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Watch: Girls Aloud to participate in charity run in honour of late bandmate Sarah Harding
Girls Aloud are teaming up to run a special Race For Life to honour their late bandmate Sarah Harding’s wish that they raise money for breast cancer research.
Kimberley Walsh, Nadine Coyle, Nicola Roberts and Cheryl will be fundraising throughout this year, with their efforts to include a 5km run named the Race For Life For Sarah, which will celebrate Harding’s life as well as raise money for the cause.
The singer died aged 39 in September last year, after revealing that she had been diagnosed with breast cancer, which had spread to other parts of her body.
The 5km event will take place on Sunday, 24 July, at Race for Life in Hyde Park, London, and Race For Life For Sarah will begin at 11.30am as a special addition, and will be attended by Cheryl, Coyle and Roberts.
Walsh will be completing the 5km at her home, and is encouraging those who cannot make it to London for the event to do a Race for Life at Home for Sarah whenever suits them.
Posting on her Instagram story, Cheryl said: “So around this time last year when Sarah was really sick, we were all desperately trying to find ways to help her, to comfort her, to do whatever she wanted.
“You feel so helpless in times like that.
“And one of the only things she really wanted was a gala dinner, so while that is under way and we are doing that, we felt like we could be doing more and we have decided to do Race For Life For Sarah at Hyde Park on the 24 July.
“And I know so many of you wanted to support her, you were helping her all the way through the illness, and we would really love it If you could join us there.”
Roberts and Walsh both shared the poster for the event on their Instagram pages.
“Come and join us at Cancer Research UK’s Race for Life for Sarah in Hyde Park On Sunday the 24th of July," Roberts accompanying caption read.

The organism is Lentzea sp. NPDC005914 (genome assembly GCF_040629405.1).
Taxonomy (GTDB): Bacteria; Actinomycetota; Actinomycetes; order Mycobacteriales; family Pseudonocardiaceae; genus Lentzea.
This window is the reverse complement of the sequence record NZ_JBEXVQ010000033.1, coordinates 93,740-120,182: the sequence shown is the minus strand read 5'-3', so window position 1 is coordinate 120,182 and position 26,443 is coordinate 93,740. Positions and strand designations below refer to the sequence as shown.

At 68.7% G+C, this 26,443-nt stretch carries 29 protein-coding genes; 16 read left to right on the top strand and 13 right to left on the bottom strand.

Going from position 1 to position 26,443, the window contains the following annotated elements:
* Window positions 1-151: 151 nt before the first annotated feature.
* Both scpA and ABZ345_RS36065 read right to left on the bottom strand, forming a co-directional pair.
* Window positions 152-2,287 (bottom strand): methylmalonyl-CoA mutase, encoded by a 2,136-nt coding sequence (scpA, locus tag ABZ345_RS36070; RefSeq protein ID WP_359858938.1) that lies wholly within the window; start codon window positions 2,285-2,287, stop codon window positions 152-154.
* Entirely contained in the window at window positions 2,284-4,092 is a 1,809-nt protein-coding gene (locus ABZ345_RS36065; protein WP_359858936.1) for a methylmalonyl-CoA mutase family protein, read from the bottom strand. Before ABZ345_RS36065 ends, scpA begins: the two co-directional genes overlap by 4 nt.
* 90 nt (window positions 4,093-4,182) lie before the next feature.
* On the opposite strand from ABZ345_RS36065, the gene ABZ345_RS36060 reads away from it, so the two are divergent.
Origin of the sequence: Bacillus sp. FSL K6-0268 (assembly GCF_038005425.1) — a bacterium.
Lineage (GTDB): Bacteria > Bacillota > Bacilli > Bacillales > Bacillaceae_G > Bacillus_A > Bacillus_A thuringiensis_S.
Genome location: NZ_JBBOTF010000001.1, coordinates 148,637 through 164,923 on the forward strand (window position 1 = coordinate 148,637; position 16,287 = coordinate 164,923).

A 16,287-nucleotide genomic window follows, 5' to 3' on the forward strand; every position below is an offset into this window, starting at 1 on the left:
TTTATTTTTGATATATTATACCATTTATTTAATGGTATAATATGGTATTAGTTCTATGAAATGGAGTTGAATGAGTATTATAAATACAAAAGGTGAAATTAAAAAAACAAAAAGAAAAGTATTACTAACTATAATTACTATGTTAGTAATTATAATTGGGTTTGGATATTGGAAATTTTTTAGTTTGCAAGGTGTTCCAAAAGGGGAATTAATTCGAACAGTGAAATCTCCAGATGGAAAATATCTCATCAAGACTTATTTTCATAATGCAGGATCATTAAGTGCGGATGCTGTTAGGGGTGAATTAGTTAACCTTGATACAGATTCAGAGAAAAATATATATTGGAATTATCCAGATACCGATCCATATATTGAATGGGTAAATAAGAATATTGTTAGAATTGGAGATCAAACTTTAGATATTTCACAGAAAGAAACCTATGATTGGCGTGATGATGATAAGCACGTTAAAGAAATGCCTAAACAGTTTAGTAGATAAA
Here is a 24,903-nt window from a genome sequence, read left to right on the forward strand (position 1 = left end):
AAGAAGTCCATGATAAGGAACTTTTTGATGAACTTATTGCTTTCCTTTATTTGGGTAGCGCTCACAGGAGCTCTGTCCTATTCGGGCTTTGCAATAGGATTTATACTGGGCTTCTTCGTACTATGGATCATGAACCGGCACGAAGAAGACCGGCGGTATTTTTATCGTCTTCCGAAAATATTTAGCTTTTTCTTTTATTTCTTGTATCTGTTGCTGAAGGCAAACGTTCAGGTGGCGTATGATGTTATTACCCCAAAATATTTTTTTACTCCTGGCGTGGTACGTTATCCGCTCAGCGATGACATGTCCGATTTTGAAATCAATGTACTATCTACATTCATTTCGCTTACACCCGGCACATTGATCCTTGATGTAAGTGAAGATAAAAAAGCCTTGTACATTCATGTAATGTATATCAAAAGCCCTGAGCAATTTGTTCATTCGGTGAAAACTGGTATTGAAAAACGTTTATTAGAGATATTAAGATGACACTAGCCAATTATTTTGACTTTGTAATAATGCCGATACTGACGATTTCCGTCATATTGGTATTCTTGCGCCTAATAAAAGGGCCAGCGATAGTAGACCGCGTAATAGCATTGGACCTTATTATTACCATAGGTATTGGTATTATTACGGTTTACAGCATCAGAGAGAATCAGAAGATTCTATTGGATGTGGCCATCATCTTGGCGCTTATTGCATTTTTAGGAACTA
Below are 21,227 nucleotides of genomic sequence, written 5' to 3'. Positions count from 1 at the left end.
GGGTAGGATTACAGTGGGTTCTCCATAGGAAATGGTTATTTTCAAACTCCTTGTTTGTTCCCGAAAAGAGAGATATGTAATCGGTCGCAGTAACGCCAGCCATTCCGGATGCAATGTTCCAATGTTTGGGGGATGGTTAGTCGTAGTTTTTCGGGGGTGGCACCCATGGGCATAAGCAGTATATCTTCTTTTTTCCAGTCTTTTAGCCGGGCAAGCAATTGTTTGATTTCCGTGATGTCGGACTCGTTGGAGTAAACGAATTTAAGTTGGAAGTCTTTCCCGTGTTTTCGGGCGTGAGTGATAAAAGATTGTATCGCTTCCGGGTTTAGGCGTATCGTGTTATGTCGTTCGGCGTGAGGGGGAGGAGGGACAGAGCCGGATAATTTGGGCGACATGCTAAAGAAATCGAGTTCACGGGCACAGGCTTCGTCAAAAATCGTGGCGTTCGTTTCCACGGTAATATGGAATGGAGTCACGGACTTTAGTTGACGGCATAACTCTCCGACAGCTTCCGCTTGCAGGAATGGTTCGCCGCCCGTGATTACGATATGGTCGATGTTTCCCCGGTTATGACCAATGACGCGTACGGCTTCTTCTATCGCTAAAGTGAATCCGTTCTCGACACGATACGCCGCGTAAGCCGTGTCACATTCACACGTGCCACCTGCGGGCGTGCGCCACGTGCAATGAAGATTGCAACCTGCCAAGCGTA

“In memory of Sarah, together we’ll raise money for Vital breast cancer research.
“Let’s come together and make it a beautiful day for and contribute towards making a difference for other women too.
“‘Race for Life for Sarah’ Hyde Park London 11:30am. x”
Meanwhile Walsh wrote: “I have some really amazing news to share. Me and the girls have teamed up with Cancer Research UK to raise money for breast cancer research projects and one in particular that Sarah really wanted to help fund.
“There will be a ‘Race For Life For Sarah’ which will take place at Hyde Park on July 24 at 11.30am and everyone is welcome.
“It’s a 5k race you can run or walk and if you can’t be in London on this date you can take part remotely from wherever you are.
“We would love for you all to join us and help us raise money in Sarah’s name.
“It’s an amazing opportunity to come together and celebrate her life and also make a huge contribution to the future outcomes of those affected by cancer.
"We hope you will sign up and share this moment with us.
“You can sign up here: www.raceforlife.org will add this link to my bio.”
The event is non-competitive, and participants can run, walk or jog the 5km route.
Race For Life For Sarah is part of Cancer Research UK’s Race for Life event series, in partnership with Tesco.
The fundraising efforts will conclude with a large gala dinner later in the year.
Harding first revealed her cancer diagnosis in August 2020 before further detailing her health battle in her memoir, Hear Me Out.
In the book, the singer revealed that she'd overlooked a potential symptom of her cancer, dismissing pain around her breast as a cyst.
In an extract, Harding explained: "At first I thought it was just a cyst. I’d been playing my guitar a lot, and I thought the strap had probably irritated an area around my breast.
"The trouble was, the pain was getting worse. It got so bad that I couldn’t sleep in a bed any more. I slept on the sofa, popping painkillers like they were Smarties. I really overdid it, but the pain was overwhelming. Eventually, my skin started to bruise, and by now I was terrified."
According to Cancer Research UK, breast cancer survival has doubled over the past 40 years, with the survival rate now at 76%.
There are many things you can do, including regular checks, to give you the best chances of early diagnosis.
Mammograms are offered to women aged 50 and older every year, and this helps to boost early detection. Women as young as 30 will also be offered the screening if they’re deemed higher risk.
For others, Coppafeel recommends that checking your breasts should become a monthly habit.
How to check your breasts
The NHS recommends doing your monthly check in the bath or shower, using the soapy water to make the process a little easier to spot anything out of the ordinary.
You can also look at your breasts in the mirror. Look with your arms by your side and also with them raised.
Feeling your armpits should be a key part of your monthly check, too.
The NHS Breast Screening Programme has produced a five-point plan, making it easier than ever to know what you’re looking out for.
The five simple points are:
Know what's normal for you
Look at your breasts and feel them
Know what changes to look for
Report any changes without delay
Attend routine screening if you're 50 or over
Sign up to Race For Life For Sarah at raceforlife.org or call 0300 123 0770.
Additional reporting PA.